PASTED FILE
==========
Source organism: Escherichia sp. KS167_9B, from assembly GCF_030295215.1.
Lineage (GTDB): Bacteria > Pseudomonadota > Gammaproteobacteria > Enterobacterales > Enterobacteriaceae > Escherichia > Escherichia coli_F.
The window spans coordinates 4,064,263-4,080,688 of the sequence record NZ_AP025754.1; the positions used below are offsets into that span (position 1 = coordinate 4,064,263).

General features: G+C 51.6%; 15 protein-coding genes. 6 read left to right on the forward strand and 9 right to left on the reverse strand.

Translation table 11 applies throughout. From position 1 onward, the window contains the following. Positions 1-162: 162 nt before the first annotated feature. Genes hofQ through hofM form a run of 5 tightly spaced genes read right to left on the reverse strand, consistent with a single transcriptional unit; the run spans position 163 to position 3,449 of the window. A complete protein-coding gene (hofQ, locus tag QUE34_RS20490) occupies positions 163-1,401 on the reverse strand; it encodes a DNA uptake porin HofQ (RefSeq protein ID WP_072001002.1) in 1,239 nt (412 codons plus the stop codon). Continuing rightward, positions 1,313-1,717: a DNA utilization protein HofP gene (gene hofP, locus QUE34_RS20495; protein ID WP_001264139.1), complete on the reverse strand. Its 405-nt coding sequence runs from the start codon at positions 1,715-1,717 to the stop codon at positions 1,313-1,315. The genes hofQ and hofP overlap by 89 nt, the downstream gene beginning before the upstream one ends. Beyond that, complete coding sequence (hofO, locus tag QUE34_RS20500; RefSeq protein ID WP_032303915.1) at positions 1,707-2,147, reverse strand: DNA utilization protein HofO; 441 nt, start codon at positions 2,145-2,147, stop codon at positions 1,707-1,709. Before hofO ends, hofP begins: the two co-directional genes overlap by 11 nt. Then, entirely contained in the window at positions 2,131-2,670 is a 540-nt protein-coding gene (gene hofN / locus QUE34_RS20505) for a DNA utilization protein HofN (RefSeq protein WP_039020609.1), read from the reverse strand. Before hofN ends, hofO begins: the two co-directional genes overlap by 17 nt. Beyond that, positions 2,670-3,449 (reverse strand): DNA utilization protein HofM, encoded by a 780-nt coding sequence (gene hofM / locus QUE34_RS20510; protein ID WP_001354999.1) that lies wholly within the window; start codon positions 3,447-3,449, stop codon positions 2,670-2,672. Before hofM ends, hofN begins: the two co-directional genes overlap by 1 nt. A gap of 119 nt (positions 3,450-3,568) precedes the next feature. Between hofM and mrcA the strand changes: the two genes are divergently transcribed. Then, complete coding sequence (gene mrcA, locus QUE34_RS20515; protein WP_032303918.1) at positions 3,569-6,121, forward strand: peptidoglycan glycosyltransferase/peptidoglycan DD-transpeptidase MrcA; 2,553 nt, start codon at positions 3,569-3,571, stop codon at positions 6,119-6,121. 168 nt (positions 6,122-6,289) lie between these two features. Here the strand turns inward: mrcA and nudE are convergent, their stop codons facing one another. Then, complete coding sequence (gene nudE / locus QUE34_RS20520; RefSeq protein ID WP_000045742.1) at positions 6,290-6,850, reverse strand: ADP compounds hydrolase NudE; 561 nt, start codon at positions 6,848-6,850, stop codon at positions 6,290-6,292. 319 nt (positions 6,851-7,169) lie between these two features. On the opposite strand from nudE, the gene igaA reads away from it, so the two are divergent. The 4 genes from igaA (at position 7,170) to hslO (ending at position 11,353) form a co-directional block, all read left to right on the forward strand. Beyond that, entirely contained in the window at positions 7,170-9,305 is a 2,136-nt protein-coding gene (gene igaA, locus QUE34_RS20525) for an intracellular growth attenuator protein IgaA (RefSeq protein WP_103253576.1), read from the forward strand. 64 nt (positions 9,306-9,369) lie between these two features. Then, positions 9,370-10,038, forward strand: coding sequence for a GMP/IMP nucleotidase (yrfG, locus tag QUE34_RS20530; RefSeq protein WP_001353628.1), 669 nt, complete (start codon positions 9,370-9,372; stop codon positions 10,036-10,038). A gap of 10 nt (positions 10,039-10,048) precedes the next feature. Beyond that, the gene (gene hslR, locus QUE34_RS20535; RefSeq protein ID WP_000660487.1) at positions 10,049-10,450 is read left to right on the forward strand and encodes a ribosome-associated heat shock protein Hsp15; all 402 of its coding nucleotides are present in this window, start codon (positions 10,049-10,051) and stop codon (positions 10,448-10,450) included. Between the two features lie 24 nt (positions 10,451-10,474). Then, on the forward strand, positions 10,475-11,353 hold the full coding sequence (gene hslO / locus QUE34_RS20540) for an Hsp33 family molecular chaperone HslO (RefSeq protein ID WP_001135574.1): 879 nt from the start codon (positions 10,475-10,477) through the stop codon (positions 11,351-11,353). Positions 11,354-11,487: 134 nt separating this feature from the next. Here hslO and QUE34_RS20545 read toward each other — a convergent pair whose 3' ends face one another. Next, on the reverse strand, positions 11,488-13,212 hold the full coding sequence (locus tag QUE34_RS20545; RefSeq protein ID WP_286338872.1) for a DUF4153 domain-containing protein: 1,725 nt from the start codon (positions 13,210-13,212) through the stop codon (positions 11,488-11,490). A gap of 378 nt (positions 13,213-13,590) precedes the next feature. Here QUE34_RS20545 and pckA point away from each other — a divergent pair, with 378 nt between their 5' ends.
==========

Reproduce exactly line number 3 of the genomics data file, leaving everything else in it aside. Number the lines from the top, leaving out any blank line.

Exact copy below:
The window spans coordinates 4,064,263-4,080,688 of the sequence record NZ_AP025754.1; the positions used below are offsets into that span (position 1 = coordinate 4,064,263).